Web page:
It has long been recognized in American law that a proper patient-physician relationship is founded upon the technical competency of the physician. Before the advent of cases dealing with informed consent, a patient who had given his consent to proposed treatment could recover for injuries only when the physician had acted incompetently in the administration of the treatment. Within the past fifteen years, however, the courts have recognized that the maintenance of a proper patient-physician relationship depends not only upon the technical competency of the physician, but also upon the presence of effective communication between the two parties. Therefore, recent cases have held physicians liable on a theory of negligence, even though the patient has given a valid consent and the physician has demonstrated a technical competency, when it was established that the communication respecting the proposed treatment was inadequate. This increased emphasis upon effective communication will undoubtably lead to a greater public confidence in the medical profession.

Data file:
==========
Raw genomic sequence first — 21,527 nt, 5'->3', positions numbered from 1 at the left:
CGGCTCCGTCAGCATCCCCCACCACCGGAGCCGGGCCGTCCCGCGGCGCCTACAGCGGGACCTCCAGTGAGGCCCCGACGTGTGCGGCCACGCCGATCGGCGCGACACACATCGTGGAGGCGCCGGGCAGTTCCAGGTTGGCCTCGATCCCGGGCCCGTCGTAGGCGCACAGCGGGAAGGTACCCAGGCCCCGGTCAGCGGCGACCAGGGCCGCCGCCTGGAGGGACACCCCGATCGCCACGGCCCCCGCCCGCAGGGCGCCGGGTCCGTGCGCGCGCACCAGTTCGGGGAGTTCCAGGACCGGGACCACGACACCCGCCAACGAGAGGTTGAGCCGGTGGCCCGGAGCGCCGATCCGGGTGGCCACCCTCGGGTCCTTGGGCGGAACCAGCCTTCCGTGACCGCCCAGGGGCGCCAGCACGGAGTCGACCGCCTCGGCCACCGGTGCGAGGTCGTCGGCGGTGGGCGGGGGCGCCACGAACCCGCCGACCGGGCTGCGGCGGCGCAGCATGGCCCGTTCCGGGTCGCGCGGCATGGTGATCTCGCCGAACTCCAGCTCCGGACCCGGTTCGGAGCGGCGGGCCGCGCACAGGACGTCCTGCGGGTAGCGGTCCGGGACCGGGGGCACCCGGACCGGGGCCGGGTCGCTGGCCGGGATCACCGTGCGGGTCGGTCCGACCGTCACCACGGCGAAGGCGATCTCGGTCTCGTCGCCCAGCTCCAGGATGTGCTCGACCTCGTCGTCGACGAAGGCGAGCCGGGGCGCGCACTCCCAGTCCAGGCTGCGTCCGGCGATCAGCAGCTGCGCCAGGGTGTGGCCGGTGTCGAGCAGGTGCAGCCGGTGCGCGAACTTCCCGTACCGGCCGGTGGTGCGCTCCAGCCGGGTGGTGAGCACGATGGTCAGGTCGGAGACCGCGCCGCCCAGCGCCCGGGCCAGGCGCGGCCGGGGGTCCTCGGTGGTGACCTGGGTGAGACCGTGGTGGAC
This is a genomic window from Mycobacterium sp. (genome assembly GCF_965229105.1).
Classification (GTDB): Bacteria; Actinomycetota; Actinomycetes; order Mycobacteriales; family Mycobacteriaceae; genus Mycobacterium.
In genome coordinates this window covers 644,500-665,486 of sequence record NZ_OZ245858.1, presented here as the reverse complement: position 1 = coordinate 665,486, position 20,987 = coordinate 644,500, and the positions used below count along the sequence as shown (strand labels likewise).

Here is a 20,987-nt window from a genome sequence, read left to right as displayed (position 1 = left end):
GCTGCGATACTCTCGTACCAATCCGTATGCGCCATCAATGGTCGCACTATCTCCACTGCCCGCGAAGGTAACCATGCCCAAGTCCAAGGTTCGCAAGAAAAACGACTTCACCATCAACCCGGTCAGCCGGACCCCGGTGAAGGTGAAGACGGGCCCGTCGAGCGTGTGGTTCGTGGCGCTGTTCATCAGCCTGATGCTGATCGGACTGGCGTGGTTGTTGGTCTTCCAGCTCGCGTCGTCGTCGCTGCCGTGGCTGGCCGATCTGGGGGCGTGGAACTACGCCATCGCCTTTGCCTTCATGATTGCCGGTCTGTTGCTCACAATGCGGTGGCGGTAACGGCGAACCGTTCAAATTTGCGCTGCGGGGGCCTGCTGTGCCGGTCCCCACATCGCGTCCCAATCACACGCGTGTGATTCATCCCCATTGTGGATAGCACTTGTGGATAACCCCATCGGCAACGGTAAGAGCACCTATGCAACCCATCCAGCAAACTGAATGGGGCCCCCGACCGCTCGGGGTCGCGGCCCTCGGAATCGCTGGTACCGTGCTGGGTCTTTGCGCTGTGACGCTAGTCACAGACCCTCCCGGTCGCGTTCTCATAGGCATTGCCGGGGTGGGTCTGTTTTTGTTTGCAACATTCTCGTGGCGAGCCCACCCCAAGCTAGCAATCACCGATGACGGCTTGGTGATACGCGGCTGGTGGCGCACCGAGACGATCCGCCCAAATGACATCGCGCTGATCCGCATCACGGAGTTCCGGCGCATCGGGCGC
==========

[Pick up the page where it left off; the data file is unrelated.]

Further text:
Stephen L. Edwards,
Failure To Inform As Medical Malpractice,
23 Vanderbilt Law Review
Available at: https://scholarship.law.vanderbilt.edu/vlr/vol23/iss4/4